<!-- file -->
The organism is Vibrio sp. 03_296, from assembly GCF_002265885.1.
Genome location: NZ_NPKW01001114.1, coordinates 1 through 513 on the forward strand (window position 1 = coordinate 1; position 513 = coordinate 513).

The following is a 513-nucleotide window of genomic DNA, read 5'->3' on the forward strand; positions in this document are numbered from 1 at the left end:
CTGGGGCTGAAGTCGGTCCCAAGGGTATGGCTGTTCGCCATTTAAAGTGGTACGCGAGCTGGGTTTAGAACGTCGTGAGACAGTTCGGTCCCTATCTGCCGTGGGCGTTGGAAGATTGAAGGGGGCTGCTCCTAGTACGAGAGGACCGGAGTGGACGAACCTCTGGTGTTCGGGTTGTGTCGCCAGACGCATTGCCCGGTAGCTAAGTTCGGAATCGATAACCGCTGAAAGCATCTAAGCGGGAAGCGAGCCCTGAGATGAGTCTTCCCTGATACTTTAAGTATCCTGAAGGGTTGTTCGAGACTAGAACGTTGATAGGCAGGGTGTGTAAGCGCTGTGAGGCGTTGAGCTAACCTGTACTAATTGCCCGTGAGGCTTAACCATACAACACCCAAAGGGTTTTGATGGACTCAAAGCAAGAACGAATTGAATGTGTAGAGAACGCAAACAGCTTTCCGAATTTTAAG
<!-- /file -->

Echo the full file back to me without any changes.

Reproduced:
The organism is Vibrio sp. 03_296, from assembly GCF_002265885.1.
Genome location: NZ_NPKW01001114.1, coordinates 1 through 513 on the forward strand (window position 1 = coordinate 1; position 513 = coordinate 513).

The following is a 513-nucleotide window of genomic DNA, read 5'->3' on the forward strand; positions in this document are numbered from 1 at the left end:
CTGGGGCTGAAGTCGGTCCCAAGGGTATGGCTGTTCGCCATTTAAAGTGGTACGCGAGCTGGGTTTAGAACGTCGTGAGACAGTTCGGTCCCTATCTGCCGTGGGCGTTGGAAGATTGAAGGGGGCTGCTCCTAGTACGAGAGGACCGGAGTGGACGAACCTCTGGTGTTCGGGTTGTGTCGCCAGACGCATTGCCCGGTAGCTAAGTTCGGAATCGATAACCGCTGAAAGCATCTAAGCGGGAAGCGAGCCCTGAGATGAGTCTTCCCTGATACTTTAAGTATCCTGAAGGGTTGTTCGAGACTAGAACGTTGATAGGCAGGGTGTGTAAGCGCTGTGAGGCGTTGAGCTAACCTGTACTAATTGCCCGTGAGGCTTAACCATACAACACCCAAAGGGTTTTGATGGACTCAAAGCAAGAACGAATTGAATGTGTAGAGAACGCAAACAGCTTTCCGAATTTTAAG